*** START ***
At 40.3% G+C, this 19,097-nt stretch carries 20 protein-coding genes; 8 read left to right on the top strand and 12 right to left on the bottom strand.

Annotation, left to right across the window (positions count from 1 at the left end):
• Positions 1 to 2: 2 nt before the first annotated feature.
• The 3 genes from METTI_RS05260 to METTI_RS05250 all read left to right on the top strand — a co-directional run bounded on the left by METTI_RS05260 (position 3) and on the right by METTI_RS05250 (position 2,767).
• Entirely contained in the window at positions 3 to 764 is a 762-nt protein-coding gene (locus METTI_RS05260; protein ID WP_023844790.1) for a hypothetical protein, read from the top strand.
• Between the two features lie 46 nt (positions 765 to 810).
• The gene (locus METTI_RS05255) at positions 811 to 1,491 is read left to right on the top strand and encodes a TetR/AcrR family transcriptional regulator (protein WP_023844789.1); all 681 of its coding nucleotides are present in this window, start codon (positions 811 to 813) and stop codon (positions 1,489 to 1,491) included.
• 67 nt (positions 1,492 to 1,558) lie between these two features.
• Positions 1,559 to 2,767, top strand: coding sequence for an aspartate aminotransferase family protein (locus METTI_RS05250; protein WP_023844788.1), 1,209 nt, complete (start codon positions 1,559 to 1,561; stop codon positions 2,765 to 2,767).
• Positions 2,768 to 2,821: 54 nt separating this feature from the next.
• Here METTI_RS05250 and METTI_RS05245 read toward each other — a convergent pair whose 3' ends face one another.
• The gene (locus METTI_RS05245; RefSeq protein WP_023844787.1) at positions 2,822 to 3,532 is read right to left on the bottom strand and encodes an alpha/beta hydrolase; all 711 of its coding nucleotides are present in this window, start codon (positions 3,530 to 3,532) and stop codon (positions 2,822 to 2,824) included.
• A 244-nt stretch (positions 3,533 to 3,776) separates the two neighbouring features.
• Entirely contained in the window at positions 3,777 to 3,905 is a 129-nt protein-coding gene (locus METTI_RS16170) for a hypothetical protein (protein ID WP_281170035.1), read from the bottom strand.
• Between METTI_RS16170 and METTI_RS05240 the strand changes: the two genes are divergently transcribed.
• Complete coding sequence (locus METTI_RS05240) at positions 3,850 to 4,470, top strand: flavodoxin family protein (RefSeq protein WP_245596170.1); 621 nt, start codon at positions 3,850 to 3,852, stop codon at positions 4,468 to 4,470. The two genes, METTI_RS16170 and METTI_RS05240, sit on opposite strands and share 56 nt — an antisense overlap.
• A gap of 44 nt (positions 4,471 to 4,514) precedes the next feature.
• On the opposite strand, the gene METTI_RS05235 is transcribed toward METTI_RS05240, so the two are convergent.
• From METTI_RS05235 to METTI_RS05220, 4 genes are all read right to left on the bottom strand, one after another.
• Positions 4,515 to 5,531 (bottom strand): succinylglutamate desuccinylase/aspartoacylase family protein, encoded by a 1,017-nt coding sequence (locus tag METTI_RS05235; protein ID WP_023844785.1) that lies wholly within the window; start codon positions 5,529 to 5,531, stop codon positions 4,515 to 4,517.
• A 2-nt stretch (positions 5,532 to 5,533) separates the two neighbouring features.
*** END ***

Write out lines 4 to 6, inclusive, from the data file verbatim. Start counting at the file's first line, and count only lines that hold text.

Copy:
• The 3 genes from METTI_RS05260 to METTI_RS05250 all read left to right on the top strand — a co-directional run bounded on the left by METTI_RS05260 (position 3) and on the right by METTI_RS05250 (position 2,767).
• Entirely contained in the window at positions 3 to 764 is a 762-nt protein-coding gene (locus METTI_RS05260; protein ID WP_023844790.1) for a hypothetical protein, read from the top strand.
• Between the two features lie 46 nt (positions 765 to 810).